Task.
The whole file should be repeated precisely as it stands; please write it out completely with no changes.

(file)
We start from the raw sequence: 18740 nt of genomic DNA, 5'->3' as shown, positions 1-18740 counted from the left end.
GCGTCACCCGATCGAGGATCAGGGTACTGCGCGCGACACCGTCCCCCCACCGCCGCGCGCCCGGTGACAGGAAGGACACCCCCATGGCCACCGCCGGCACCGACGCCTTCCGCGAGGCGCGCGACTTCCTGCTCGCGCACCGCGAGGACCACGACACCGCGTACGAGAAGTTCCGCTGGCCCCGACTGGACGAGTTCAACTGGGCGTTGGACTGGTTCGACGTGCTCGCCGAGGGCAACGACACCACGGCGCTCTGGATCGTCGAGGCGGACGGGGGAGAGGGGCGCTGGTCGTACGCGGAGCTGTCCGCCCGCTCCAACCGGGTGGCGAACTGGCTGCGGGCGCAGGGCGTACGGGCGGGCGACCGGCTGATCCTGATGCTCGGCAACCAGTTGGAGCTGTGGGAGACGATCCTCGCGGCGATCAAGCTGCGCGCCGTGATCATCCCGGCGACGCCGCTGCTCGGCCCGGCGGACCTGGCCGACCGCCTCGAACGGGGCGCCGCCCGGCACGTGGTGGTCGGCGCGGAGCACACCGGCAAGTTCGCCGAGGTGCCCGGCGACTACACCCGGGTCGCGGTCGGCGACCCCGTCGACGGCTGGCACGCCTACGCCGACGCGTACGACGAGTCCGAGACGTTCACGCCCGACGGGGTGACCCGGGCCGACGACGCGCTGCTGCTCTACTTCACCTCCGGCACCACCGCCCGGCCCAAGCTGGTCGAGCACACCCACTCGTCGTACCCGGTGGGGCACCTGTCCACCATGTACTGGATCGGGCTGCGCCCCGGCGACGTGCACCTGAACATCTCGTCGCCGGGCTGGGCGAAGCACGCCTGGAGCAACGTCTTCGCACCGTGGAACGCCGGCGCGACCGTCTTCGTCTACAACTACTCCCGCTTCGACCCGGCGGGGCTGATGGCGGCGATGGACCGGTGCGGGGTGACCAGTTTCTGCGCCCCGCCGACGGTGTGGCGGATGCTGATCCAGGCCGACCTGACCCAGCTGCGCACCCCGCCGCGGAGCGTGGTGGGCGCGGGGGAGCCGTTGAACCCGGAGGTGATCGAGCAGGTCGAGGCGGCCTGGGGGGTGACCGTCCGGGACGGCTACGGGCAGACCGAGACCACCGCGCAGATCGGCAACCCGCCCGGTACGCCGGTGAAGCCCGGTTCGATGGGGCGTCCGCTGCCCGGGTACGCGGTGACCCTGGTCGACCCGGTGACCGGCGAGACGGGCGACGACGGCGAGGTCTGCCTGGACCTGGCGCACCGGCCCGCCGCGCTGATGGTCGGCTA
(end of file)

We start from the raw sequence: 18740 nt of genomic DNA, 5'->3' as shown, positions 1-18740 counted from the left end.
GCGTCACCCGATCGAGGATCAGGGTACTGCGCGCGACACCGTCCCCCCACCGCCGCGCGCCCGGTGACAGGAAGGACACCCCCATGGCCACCGCCGGCACCGACGCCTTCCGCGAGGCGCGCGACTTCCTGCTCGCGCACCGCGAGGACCACGACACCGCGTACGAGAAGTTCCGCTGGCCCCGACTGGACGAGTTCAACTGGGCGTTGGACTGGTTCGACGTGCTCGCCGAGGGCAACGACACCACGGCGCTCTGGATCGTCGAGGCGGACGGGGGAGAGGGGCGCTGGTCGTACGCGGAGCTGTCCGCCCGCTCCAACCGGGTGGCGAACTGGCTGCGGGCGCAGGGCGTACGGGCGGGCGACCGGCTGATCCTGATGCTCGGCAACCAGTTGGAGCTGTGGGAGACGATCCTCGCGGCGATCAAGCTGCGCGCCGTGATCATCCCGGCGACGCCGCTGCTCGGCCCGGCGGACCTGGCCGACCGCCTCGAACGGGGCGCCGCCCGGCACGTGGTGGTCGGCGCGGAGCACACCGGCAAGTTCGCCGAGGTGCCCGGCGACTACACCCGGGTCGCGGTCGGCGACCCCGTCGACGGCTGGCACGCCTACGCCGACGCGTACGACGAGTCCGAGACGTTCACGCCCGACGGGGTGACCCGGGCCGACGACGCGCTGCTGCTCTACTTCACCTCCGGCACCACCGCCCGGCCCAAGCTGGTCGAGCACACCCACTCGTCGTACCCGGTGGGGCACCTGTCCACCATGTACTGGATCGGGCTGCGCCCCGGCGACGTGCACCTGAACATCTCGTCGCCGGGCTGGGCGAAGCACGCCTGGAGCAACGTCTTCGCACCGTGGAACGCCGGCGCGACCGTCTTCGTCTACAACTACTCCCGCTTCGACCCGGCGGGGCTGATGGCGGCGATGGACCGGTGCGGGGTGACCAGTTTCTGCGCCCCGCCGACGGTGTGGCGGATGCTGATCCAGGCCGACCTGACCCAGCTGCGCACCCCGCCGCGGAGCGTGGTGGGCGCGGGGGAGCCGTTGAACCCGGAGGTGATCGAGCAGGTCGAGGCGGCCTGGGGGGTGACCGTCCGGGACGGCTACGGGCAGACCGAGACCACCGCGCAGATCGGCAACCCGCCCGGTACGCCGGTGAAGCCCGGTTCGATGGGGCGTCCGCTGCCCGGGTACGCGGTGACCCTGGTCGACCCGGTGACCGGCGAGACGGGCGACGACGGCGAGGTCTGCCTGGACCTGGCGCACCGGCCCGCCGCGCTGATGGTCGGCTA